I have argued here for some time that many of the problems we define as "obesity" and try to fight on the demand side of the market are in fact supply problems.
We subsidize unhealthy choices not out of malice, but because when the policy began they were healthy choices. Or we thought they were.
The present American food supply industry emerged from choices made with good intent in the 1930s and 1940s, aimed at bringing more calories and protein to diets that sometimes verged on malnourishment. The impact of those subsidies has spread worldwide, to the point where even Third World farmers can't compete with subsidized imports.
So we return to high fructose corn syrup (HFCS), or corn sugar as the industry now wants it called. Right now it's just a marketing campaign, but the industry wants the FDA to let HFCS be called "corn sugar" on ingredient lists. And it's putting political dollars where its mouth is.
By itself the change is harmless -- most research says there no major difference between sugar from corn or from cane. (It's true it won't end the controversy either. Advocates will still call the corn product "poison.".) And
The truth is more prosaic, as Marion Nestle writes at her blog Food Politics:
HFCS started out at one-third the cost of table sugar. Growing corn to make alcohol changed all that.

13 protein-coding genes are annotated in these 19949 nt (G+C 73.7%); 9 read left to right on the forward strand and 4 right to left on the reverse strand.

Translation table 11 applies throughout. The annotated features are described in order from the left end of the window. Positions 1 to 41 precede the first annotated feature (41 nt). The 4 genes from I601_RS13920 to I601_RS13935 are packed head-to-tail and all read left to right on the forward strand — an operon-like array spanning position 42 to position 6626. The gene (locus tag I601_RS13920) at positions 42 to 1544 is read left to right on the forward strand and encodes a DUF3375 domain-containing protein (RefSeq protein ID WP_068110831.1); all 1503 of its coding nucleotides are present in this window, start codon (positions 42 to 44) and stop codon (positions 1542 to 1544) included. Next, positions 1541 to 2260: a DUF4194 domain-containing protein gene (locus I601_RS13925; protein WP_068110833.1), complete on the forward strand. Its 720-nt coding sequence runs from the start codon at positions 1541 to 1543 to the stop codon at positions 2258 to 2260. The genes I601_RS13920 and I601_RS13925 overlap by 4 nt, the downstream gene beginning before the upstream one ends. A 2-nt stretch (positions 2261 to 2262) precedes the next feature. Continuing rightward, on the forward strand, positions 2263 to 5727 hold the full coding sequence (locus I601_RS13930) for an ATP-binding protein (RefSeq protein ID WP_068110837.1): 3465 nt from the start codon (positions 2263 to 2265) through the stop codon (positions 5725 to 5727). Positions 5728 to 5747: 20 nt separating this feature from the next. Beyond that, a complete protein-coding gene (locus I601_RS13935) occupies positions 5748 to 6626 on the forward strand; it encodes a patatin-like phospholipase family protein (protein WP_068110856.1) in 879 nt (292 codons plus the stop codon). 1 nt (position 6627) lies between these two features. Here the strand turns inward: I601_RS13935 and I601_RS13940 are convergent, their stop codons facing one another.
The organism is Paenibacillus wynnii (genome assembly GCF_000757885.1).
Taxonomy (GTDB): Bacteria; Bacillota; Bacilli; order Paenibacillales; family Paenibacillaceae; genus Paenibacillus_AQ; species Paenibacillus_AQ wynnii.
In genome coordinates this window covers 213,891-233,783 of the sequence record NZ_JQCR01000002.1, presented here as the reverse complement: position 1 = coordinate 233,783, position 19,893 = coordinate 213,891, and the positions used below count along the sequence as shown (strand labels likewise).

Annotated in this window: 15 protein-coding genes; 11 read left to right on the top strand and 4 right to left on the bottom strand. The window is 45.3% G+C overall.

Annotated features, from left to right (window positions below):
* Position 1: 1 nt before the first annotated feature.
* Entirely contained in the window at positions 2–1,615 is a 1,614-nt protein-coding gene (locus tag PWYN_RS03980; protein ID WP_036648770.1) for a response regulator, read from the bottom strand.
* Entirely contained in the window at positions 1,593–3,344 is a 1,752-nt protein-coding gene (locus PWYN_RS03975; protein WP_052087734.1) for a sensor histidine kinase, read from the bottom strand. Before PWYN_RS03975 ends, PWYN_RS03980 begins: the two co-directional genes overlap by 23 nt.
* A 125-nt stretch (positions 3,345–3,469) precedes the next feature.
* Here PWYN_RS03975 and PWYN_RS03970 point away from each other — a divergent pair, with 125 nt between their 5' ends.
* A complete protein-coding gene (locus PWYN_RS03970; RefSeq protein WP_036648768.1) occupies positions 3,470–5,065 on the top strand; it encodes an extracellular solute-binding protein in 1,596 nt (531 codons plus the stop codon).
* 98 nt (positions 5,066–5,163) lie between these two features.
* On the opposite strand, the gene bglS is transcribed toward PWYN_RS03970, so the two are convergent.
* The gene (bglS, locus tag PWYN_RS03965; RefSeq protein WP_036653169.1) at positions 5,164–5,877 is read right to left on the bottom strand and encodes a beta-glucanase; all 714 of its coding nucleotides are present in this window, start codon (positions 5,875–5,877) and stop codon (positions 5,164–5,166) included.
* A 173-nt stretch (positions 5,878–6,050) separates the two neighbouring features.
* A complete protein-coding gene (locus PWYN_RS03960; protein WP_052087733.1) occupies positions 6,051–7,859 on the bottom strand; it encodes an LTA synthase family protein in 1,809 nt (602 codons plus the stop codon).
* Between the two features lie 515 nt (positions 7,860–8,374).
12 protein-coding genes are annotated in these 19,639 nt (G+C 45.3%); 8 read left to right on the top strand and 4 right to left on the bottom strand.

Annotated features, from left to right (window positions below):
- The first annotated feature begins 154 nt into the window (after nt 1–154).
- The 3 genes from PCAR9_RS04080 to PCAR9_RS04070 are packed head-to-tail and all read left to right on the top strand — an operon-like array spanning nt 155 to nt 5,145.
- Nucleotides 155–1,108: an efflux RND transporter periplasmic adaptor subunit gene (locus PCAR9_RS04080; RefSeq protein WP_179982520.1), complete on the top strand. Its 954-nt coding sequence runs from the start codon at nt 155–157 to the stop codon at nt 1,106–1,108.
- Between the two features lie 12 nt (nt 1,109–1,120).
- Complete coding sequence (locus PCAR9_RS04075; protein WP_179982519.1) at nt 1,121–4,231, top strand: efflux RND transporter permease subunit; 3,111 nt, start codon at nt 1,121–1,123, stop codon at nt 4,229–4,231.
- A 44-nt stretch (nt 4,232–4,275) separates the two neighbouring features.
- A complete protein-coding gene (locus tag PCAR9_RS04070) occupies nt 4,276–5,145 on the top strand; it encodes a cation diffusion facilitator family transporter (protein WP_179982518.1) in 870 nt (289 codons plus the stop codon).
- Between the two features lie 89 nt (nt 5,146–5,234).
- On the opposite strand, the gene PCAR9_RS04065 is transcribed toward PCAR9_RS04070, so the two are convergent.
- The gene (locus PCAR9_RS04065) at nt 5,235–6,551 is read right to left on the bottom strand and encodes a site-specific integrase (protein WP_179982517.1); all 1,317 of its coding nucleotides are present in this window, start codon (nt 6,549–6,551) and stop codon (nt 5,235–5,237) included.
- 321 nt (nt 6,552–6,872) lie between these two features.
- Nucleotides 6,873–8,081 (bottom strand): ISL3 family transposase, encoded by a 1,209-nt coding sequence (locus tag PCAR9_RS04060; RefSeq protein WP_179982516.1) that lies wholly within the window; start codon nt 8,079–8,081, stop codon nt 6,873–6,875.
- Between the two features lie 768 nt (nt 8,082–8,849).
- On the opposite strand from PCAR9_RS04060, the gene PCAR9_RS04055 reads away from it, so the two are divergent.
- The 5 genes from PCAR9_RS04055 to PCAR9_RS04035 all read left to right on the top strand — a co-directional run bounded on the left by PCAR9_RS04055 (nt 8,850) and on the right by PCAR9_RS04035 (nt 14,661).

The process of subsidy, marketing, and politics has gone on for decades, and it's now once more in the marketing phase. Food processors no longer get a cost break using corn syrup, against beet or cane sugar. So why not call it corn sugar?
Well, consider the cookie maker. Right now he can mark his ingredient list as having "sugar" and "corn syrup" separately. Sometimes this lets him put sugars further down the list of ingredients. No more. Now consumers will see "sugar" and "corn sugar" next to each other, and get the message.
But there's a larger problem for food suppliers. If sugar is sugar is sugar, and there is no cost advantage to be gained in mixing supplies, the way to saving money becomes simpler. Use less sugar. And market things that way.
So it will have to be across the food spectrum. If empty calories are no longer cheap it's possible more people can be convinced to choose real food.
This post was originally published on Smartplanet.com